You really want to get away. But high gas prices, inflation, rising COVID-19 cases and canceled flights make you think now might not be the best time to travel.
But you really need a break.
You probably know that vacations are good for your physical health, productivity, and mental well-being. Even looking forward to and planning a vacation can help to manage stress. So if you can improve your mood, improve your health and save money, why not take a stay at home?
If you’re changing your plans for economic reasons, you’re in good company. A Spring 2022 Bankrate survey of American adults found that 69% are changing their summer vacation plans due to inflation. Within this group, 48% plan to skip vacations because they cannot afford it and 20% are staying put due to COVID-19 related issues. And the kicker? Almost as popular as going to the beach is to “stay” at home.
Disconnect from work
If you have a job where you’re expected to answer emails and follow through on projects, you’ll need to be intentional about unplugging.
“If you don’t take breaks to think about work when you’re away, you can start to lose the ability to enjoy non-work activities because you’re distracted,” says Lisa Kath, PhD, associate professor of psychology at San Diego State University.
It’s not about being physically out of the office. “Psychological detachment from work doesn’t have to happen by putting a lot of miles between you and your workplace,” says Kath. “The key to successful psychological detachment is not to think about work. That’s it.” said Kath.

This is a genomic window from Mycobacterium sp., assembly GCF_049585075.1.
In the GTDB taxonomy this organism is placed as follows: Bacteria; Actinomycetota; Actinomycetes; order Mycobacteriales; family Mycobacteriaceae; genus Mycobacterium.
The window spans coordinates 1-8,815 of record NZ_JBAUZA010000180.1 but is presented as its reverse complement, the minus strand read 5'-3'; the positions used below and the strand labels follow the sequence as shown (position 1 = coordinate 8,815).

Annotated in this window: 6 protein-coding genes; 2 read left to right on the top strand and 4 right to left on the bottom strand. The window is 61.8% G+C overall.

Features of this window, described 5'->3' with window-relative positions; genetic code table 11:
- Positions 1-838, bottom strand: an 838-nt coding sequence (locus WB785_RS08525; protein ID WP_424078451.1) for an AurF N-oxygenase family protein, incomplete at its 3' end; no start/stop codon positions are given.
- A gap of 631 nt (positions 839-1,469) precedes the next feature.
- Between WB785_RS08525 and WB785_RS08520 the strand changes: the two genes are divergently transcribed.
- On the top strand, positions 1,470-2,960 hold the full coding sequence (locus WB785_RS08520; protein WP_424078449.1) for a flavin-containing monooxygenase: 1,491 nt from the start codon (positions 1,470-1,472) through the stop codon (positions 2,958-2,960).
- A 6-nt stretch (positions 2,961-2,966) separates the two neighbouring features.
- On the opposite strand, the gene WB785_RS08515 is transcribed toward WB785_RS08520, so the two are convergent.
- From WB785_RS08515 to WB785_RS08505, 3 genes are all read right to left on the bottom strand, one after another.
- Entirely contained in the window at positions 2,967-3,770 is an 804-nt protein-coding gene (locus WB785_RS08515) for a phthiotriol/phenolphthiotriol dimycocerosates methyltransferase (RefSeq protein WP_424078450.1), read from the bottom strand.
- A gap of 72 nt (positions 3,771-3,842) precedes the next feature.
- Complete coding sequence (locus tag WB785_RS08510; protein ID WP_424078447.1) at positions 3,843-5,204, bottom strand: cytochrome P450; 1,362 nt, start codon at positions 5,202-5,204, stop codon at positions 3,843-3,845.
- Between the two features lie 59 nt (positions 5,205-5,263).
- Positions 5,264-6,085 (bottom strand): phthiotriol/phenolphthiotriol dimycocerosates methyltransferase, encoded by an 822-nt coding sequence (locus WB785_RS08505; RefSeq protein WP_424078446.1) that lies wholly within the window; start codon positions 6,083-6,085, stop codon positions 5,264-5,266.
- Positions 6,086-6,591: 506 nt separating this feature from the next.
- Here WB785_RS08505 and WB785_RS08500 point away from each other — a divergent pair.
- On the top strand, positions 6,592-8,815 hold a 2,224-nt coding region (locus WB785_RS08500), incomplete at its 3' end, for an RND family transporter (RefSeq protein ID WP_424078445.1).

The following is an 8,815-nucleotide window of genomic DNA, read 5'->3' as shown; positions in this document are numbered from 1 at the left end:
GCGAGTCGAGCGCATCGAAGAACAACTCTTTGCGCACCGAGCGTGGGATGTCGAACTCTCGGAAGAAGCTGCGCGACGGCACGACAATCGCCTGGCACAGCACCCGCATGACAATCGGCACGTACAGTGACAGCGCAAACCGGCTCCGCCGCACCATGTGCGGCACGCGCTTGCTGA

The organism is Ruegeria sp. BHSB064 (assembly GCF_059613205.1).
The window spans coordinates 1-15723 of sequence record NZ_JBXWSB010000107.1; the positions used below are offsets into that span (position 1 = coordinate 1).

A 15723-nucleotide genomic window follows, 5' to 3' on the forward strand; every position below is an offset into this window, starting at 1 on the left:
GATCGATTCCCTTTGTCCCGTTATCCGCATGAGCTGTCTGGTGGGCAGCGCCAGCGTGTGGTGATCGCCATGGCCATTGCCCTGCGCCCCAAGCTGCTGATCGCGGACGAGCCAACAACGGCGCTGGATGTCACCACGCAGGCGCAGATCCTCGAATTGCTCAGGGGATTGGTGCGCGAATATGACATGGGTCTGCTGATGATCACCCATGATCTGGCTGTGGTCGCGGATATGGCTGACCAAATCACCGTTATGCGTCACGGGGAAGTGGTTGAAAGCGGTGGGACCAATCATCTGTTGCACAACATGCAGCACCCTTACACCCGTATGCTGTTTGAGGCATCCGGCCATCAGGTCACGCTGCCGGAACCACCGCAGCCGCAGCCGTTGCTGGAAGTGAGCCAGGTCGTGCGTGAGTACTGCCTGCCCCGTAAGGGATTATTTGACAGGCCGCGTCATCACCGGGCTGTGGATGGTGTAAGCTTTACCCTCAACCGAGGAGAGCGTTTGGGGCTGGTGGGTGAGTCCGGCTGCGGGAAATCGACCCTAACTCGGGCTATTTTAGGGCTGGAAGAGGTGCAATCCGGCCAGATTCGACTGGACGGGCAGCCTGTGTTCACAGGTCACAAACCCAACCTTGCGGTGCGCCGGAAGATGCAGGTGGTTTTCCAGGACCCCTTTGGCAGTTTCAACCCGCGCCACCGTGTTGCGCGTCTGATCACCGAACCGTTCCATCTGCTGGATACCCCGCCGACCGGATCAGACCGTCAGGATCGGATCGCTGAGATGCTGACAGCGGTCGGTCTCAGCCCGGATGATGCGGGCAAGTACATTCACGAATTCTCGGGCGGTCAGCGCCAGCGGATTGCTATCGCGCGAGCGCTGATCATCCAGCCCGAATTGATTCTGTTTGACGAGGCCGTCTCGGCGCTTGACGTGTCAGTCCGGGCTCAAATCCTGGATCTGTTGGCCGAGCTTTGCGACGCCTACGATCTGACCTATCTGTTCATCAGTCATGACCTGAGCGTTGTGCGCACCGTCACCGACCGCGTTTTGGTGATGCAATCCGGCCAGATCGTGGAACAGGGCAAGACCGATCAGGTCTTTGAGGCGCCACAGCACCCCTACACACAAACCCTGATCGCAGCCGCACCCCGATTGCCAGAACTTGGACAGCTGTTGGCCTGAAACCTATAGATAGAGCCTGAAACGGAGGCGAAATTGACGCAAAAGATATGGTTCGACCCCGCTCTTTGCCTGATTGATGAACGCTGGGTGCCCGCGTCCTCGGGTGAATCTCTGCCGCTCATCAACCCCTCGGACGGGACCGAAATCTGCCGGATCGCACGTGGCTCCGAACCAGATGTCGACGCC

“In this digital age, that might mean turning off work email notifications and tucking away your work laptop out of sight,” says Kath. “If you’re staying at home, disrupt your routine a bit so you don’t fall into habits that may inadvertently cause you to think things through or engage in work.”
Put household projects on hold
Creating a vacation vibe at home is doable, says Meggan Kaiser, Atlanta-based travel expert and author of Everywhere for nothing: free travel for the modern nomad. But just like with your job, you’ll need to set boundaries so you don’t go into home interview mode.
“What it really takes is thought and a bit of willKaiser says. “Are you really ready to live like you’re not at home?” Eager to put all the home-focused projects off your to-do list? Want to let yourself relax? Do you want to ignore that stain on the wall that you didn’t notice before? »
What to do during your stay
Choose stay activities that will be truly restorative. Is there a hobby that you usually don’t have enough time for?
“Hobbies are great for helping people gain a sense of mastery, which is beneficial,” says Kath. “Working to improve your skills in something you truly enjoy is a powerful antidote to the effects of stress.”
So think of your stay as a great time to take an online class and learn something new like painting, drawing, playing the guitar, or knitting.
Don’t waste time dwelling on things that stress you out.
“Avoid brooding or scrolling bad news in social media feeds. Taking breaks from information overload and spending time in nature can influence how you respond to stress,” says Kath.